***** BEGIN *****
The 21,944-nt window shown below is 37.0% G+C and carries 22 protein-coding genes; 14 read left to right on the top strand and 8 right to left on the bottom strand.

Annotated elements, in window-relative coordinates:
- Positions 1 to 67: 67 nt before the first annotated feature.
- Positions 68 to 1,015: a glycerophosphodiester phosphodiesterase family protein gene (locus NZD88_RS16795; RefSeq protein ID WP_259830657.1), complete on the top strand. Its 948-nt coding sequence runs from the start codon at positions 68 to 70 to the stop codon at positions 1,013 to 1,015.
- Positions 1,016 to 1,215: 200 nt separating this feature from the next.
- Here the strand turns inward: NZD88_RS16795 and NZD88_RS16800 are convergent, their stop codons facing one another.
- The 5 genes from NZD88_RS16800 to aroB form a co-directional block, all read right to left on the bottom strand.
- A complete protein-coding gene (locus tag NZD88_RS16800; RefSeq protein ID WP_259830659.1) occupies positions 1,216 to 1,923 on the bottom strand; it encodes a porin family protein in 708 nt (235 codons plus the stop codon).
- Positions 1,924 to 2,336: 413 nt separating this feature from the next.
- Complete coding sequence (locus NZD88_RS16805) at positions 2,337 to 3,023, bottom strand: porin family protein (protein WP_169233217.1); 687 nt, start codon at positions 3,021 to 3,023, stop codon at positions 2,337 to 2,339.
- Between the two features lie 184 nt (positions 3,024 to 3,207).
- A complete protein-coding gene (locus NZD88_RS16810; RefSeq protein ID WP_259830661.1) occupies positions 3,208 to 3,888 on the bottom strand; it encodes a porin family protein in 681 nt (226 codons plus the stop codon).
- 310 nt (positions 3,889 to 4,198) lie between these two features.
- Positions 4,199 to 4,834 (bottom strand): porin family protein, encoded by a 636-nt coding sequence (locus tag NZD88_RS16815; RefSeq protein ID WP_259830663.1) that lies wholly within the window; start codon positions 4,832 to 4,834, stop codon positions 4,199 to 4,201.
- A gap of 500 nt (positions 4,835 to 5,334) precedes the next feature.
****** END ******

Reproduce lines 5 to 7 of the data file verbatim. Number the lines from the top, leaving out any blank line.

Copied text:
- Positions 1,016 to 1,215: 200 nt separating this feature from the next.
- Here the strand turns inward: NZD88_RS16795 and NZD88_RS16800 are convergent, their stop codons facing one another.
- The 5 genes from NZD88_RS16800 to aroB form a co-directional block, all read right to left on the bottom strand.